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DevSecCon London 2018: Get rid of these TLS certificates

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Paweł Krawczyk
Most network services and daemons now offer TLS transport protection and their managing certificates and TLS configuration for server farms may use more resources than actual configuration of these services. What if you could get rid of all this complexity and replace it by single transport protection protocol, securing all of the traffic between your servers trasparently and with single centralized key and configuration management? This will be a story of a successful implementation of IPSec protocols, largely and undeservedly forgotten in that purpose, for securing a farm of production cloud servers, with configuration centrally managed with Ansible.

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DevSecCon London 2018: Get rid of these TLS certificates

  1. 1. LONDON 18-19 OCT 2018 “Get Rid Of These TLS Certs” PAWEL KRAWCZYK
  2. 2. You?
  3. 3. # tcpdump -Xni eth0
  4. 4. # tcpdump -Xni eth0
  5. 5. # tcpdump -Xni eth0
  6. 6. Transport Security in Linux Solution Performance Authentication Configuration Availability SSH tunnel User mode Pubkey Local port Common Stunnel User mode Pubkey Local port Common OpenVPN User mode Pubkey Network Common Tinc User mode Pubkey Network Common WireGuard Kernel PSK Network DKMS IPSec Kernel PSK or Pubkey Network Common TLS User mode Pubkey Local port Common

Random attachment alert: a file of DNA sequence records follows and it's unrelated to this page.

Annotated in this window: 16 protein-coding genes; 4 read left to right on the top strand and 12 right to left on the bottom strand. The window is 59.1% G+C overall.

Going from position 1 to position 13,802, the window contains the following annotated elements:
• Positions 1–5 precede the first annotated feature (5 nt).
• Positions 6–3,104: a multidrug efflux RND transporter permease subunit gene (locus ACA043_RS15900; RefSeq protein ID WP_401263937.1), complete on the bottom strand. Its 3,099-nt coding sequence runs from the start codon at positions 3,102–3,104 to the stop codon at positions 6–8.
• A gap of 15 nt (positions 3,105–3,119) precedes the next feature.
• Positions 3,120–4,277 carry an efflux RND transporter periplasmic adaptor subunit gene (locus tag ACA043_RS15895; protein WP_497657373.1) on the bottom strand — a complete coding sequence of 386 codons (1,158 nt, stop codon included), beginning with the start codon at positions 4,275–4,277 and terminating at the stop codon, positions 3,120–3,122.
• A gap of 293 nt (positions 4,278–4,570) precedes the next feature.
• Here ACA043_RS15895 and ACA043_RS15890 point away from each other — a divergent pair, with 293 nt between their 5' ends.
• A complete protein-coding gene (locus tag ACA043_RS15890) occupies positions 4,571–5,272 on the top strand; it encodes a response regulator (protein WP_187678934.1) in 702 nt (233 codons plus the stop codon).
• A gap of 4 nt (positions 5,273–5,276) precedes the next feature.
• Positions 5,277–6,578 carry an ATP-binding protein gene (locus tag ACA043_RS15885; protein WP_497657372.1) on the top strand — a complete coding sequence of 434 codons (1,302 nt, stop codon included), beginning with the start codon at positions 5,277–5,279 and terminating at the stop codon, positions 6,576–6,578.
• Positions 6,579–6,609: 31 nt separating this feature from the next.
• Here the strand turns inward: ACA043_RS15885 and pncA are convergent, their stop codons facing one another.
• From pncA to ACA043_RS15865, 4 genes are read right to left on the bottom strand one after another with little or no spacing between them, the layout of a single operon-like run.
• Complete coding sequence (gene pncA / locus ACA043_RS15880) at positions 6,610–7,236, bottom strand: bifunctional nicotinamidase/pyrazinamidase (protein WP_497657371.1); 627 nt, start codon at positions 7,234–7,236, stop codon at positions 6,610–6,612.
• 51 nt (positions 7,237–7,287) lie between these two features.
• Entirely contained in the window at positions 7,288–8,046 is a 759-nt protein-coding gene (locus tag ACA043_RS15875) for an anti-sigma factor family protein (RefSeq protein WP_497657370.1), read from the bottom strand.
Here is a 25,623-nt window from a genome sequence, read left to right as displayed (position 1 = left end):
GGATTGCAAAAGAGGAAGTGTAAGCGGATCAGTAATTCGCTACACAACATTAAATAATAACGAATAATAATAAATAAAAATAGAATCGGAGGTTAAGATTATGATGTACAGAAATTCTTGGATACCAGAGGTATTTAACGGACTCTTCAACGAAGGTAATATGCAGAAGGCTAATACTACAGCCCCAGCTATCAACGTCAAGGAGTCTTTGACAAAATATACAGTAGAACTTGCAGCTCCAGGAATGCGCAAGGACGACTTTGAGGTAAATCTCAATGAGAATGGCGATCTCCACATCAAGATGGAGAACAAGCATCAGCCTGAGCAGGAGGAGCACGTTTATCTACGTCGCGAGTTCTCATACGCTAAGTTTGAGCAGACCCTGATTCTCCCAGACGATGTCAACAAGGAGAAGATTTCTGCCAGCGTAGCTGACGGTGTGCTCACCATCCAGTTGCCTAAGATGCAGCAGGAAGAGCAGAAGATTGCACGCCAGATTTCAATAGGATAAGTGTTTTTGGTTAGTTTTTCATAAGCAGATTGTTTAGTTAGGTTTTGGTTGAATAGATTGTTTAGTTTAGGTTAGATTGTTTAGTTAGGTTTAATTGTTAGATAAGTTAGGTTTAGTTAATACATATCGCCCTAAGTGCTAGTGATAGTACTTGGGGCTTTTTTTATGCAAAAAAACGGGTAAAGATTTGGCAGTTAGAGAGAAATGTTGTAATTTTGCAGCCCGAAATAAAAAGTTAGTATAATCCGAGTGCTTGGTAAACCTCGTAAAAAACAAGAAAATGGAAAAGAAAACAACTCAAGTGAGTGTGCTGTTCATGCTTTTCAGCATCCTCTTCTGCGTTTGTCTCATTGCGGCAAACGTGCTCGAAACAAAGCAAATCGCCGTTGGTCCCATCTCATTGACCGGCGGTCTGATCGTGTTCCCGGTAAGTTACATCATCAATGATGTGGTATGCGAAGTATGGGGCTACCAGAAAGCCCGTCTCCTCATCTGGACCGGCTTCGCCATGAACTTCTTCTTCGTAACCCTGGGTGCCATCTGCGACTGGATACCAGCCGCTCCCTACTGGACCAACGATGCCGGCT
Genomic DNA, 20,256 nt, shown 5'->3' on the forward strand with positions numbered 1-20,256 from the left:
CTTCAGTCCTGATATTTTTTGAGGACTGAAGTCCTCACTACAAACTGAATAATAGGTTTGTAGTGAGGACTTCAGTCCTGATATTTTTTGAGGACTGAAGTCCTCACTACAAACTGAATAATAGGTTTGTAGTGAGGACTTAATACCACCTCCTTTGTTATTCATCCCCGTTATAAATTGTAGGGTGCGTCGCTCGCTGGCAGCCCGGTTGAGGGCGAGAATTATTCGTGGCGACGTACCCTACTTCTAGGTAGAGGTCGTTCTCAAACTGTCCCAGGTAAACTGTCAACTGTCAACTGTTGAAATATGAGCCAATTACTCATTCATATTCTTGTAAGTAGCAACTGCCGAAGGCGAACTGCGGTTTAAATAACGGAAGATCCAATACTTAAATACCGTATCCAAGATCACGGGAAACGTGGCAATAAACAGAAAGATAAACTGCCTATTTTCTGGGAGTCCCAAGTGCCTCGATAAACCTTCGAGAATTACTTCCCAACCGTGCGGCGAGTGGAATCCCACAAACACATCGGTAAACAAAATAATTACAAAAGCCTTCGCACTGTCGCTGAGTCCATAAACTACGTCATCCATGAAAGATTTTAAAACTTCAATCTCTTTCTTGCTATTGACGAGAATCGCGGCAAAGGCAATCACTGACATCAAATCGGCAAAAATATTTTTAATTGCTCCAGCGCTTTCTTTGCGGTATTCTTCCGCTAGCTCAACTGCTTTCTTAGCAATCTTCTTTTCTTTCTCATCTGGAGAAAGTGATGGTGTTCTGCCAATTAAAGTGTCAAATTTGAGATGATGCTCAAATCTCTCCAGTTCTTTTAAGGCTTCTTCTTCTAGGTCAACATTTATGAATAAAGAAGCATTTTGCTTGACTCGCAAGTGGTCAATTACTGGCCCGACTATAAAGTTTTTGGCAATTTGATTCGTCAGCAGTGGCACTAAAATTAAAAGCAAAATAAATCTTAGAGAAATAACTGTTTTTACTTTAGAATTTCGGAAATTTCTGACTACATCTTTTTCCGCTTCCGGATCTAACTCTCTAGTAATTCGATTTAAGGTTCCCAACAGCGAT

7. 7. Application-level TLS
  8. 8. Syntax From https://cipherli.st
  9. 9. Syntax
  10. 10. Syntax
  11. 11. Syntax
  12. 12. Syntax
  13. 13. Syntax
  14. 14. Wonders of X.509
  15. 15. Wonders of X.509
  16. 16. You’ve got choices!
  17. 17. You’ve got choices!
  18. 18. Ahem, syslog, DNS...?
  19. 19. IPSec
  20. 20. History of IPSec
  21. 21. Before
  22. 22. After
  23. 23. Peek inside
  24. 24. IPSec Architecture  ESP (Encapsulation Security Payload)  IPSec bulk encryption workhorse  IP protocol 50 (/etc/protocols)  Kernel space  IKE (Internet Key Exchange)  Authenticate parties  Exchange session keys for ESP and rekey  500/udp  Implemented in a small racoon userspace daemon